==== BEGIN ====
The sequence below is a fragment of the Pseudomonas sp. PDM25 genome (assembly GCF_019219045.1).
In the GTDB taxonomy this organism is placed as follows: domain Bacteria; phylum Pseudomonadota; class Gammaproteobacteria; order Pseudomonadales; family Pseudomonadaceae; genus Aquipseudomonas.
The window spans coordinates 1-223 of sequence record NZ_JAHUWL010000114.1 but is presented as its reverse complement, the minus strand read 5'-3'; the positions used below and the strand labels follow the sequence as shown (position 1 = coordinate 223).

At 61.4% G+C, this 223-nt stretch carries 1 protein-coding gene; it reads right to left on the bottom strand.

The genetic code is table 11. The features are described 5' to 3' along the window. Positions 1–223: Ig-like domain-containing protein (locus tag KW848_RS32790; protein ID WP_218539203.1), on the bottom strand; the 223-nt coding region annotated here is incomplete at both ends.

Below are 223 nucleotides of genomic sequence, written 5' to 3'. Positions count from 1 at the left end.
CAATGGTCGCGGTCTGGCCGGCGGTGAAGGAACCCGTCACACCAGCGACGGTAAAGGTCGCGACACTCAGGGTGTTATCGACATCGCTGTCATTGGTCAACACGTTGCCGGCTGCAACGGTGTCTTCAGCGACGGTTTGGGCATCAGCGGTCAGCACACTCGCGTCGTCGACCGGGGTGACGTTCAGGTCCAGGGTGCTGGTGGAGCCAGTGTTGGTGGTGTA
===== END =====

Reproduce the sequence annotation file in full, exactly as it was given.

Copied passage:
The sequence below is a fragment of the Pseudomonas sp. PDM25 genome (assembly GCF_019219045.1).
In the GTDB taxonomy this organism is placed as follows: domain Bacteria; phylum Pseudomonadota; class Gammaproteobacteria; order Pseudomonadales; family Pseudomonadaceae; genus Aquipseudomonas.
The window spans coordinates 1-223 of sequence record NZ_JAHUWL010000114.1 but is presented as its reverse complement, the minus strand read 5'-3'; the positions used below and the strand labels follow the sequence as shown (position 1 = coordinate 223).

At 61.4% G+C, this 223-nt stretch carries 1 protein-coding gene; it reads right to left on the bottom strand.

The genetic code is table 11. The features are described 5' to 3' along the window. Positions 1–223: Ig-like domain-containing protein (locus tag KW848_RS32790; protein ID WP_218539203.1), on the bottom strand; the 223-nt coding region annotated here is incomplete at both ends.

Below are 223 nucleotides of genomic sequence, written 5' to 3'. Positions count from 1 at the left end.
CAATGGTCGCGGTCTGGCCGGCGGTGAAGGAACCCGTCACACCAGCGACGGTAAAGGTCGCGACACTCAGGGTGTTATCGACATCGCTGTCATTGGTCAACACGTTGCCGGCTGCAACGGTGTCTTCAGCGACGGTTTGGGCATCAGCGGTCAGCACACTCGCGTCGTCGACCGGGGTGACGTTCAGGTCCAGGGTGCTGGTGGAGCCAGTGTTGGTGGTGTA